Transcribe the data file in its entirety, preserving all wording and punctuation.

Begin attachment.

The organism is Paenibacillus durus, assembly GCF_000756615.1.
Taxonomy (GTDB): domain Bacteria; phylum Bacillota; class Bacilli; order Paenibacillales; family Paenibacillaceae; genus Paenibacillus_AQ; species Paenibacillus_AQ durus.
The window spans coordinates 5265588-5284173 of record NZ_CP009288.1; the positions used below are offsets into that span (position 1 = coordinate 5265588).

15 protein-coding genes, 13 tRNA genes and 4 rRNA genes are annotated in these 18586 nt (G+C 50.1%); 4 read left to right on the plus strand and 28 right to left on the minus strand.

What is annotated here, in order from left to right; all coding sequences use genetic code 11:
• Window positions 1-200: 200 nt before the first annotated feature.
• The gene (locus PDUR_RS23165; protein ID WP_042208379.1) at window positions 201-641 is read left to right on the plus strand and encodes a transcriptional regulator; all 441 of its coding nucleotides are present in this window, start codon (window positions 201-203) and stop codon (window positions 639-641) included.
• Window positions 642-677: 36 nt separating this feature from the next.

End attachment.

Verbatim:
The organism is Paenibacillus durus, assembly GCF_000756615.1.
Taxonomy (GTDB): domain Bacteria; phylum Bacillota; class Bacilli; order Paenibacillales; family Paenibacillaceae; genus Paenibacillus_AQ; species Paenibacillus_AQ durus.
The window spans coordinates 5265588-5284173 of record NZ_CP009288.1; the positions used below are offsets into that span (position 1 = coordinate 5265588).

15 protein-coding genes, 13 tRNA genes and 4 rRNA genes are annotated in these 18586 nt (G+C 50.1%); 4 read left to right on the plus strand and 28 right to left on the minus strand.

What is annotated here, in order from left to right; all coding sequences use genetic code 11:
• Window positions 1-200: 200 nt before the first annotated feature.
• The gene (locus PDUR_RS23165; protein ID WP_042208379.1) at window positions 201-641 is read left to right on the plus strand and encodes a transcriptional regulator; all 441 of its coding nucleotides are present in this window, start codon (window positions 201-203) and stop codon (window positions 639-641) included.
• Window positions 642-677: 36 nt separating this feature from the next.